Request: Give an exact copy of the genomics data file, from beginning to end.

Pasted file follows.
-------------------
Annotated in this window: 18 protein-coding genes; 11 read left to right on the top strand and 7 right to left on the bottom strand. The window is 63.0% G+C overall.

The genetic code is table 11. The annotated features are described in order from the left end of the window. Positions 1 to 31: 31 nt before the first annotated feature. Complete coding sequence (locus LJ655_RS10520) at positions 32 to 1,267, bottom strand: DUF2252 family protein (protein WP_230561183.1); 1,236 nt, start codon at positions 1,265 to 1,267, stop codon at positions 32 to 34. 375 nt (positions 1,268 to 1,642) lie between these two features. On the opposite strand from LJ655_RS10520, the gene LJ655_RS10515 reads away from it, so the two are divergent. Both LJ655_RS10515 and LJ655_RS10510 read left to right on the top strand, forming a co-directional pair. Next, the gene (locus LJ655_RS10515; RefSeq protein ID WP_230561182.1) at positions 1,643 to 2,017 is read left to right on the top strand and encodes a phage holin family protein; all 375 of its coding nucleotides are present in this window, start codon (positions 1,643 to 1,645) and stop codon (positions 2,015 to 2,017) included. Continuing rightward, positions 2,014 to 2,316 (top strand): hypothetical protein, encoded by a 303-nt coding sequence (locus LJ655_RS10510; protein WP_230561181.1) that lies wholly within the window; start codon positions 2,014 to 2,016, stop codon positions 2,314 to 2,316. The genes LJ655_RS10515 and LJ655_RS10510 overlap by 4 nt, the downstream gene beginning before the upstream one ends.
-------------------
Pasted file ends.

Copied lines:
Annotated in this window: 18 protein-coding genes; 11 read left to right on the top strand and 7 right to left on the bottom strand. The window is 63.0% G+C overall.

The genetic code is table 11. The annotated features are described in order from the left end of the window. Positions 1 to 31: 31 nt before the first annotated feature. Complete coding sequence (locus LJ655_RS10520) at positions 32 to 1,267, bottom strand: DUF2252 family protein (protein WP_230561183.1); 1,236 nt, start codon at positions 1,265 to 1,267, stop codon at positions 32 to 34. 375 nt (positions 1,268 to 1,642) lie between these two features. On the opposite strand from LJ655_RS10520, the gene LJ655_RS10515 reads away from it, so the two are divergent. Both LJ655_RS10515 and LJ655_RS10510 read left to right on the top strand, forming a co-directional pair. Next, the gene (locus LJ655_RS10515; RefSeq protein ID WP_230561182.1) at positions 1,643 to 2,017 is read left to right on the top strand and encodes a phage holin family protein; all 375 of its coding nucleotides are present in this window, start codon (positions 1,643 to 1,645) and stop codon (positions 2,015 to 2,017) included. Continuing rightward, positions 2,014 to 2,316 (top strand): hypothetical protein, encoded by a 303-nt coding sequence (locus LJ655_RS10510; protein WP_230561181.1) that lies wholly within the window; start codon positions 2,014 to 2,016, stop codon positions 2,314 to 2,316. The genes LJ655_RS10515 and LJ655_RS10510 overlap by 4 nt, the downstream gene beginning before the upstream one ends.